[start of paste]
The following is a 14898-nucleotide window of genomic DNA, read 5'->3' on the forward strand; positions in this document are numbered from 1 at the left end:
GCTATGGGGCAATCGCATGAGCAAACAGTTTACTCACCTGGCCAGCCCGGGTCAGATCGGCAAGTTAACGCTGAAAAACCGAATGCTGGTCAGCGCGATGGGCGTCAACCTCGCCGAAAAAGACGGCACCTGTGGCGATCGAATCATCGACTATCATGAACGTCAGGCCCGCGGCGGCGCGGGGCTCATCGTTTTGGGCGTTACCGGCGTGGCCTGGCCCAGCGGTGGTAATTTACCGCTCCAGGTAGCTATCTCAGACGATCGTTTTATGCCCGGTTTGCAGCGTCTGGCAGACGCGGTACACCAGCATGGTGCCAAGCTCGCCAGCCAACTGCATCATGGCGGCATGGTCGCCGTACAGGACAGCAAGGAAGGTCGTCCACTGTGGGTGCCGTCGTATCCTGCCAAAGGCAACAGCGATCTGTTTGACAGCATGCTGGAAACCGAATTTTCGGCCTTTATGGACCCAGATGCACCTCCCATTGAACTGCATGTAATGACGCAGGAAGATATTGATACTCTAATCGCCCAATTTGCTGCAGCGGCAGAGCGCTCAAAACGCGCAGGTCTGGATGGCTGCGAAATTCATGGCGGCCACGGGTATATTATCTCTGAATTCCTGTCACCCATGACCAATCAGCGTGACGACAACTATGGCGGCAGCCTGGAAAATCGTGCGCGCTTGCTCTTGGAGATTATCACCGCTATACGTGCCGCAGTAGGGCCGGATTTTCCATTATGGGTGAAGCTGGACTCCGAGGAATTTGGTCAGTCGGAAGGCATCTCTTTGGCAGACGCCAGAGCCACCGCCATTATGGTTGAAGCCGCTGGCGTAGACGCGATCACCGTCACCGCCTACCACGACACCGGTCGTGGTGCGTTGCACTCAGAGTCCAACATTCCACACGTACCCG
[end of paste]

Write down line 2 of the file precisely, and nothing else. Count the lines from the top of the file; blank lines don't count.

GCTATGGGGCAATCGCATGAGCAAACAGTTTACTCACCTGGCCAGCCCGGGTCAGATCGGCAAGTTAACGCTGAAAAACCGAATGCTGGTCAGCGCGATGGGCGTCAACCTCGCCGAAAAAGACGGCACCTGTGGCGATCGAATCATCGACTATCATGAACGTCAGGCCCGCGGCGGCGCGGGGCTCATCGTTTTGGGCGTTACCGGCGTGGCCTGGCCCAGCGGTGGTAATTTACCGCTCCAGGTAGCTATCTCAGACGATCGTTTTATGCCCGGTTTGCAGCGTCTGGCAGACGCGGTACACCAGCATGGTGCCAAGCTCGCCAGCCAACTGCATCATGGCGGCATGGTCGCCGTACAGGACAGCAAGGAAGGTCGTCCACTGTGGGTGCCGTCGTATCCTGCCAAAGGCAACAGCGATCTGTTTGACAGCATGCTGGAAACCGAATTTTCGGCCTTTATGGACCCAGATGCACCTCCCATTGAACTGCATGTAATGACGCAGGAAGATATTGATACTCTAATCGCCCAATTTGCTGCAGCGGCAGAGCGCTCAAAACGCGCAGGTCTGGATGGCTGCGAAATTCATGGCGGCCACGGGTATATTATCTCTGAATTCCTGTCACCCATGACCAATCAGCGTGACGACAACTATGGCGGCAGCCTGGAAAATCGTGCGCGCTTGCTCTTGGAGATTATCACCGCTATACGTGCCGCAGTAGGGCCGGATTTTCCATTATGGGTGAAGCTGGACTCCGAGGAATTTGGTCAGTCGGAAGGCATCTCTTTGGCAGACGCCAGAGCCACCGCCATTATGGTTGAAGCCGCTGGCGTAGACGCGATCACCGTCACCGCCTACCACGACACCGGTCGTGGTGCGTTGCACTCAGAGTCCAACATTCCACACGTACCCG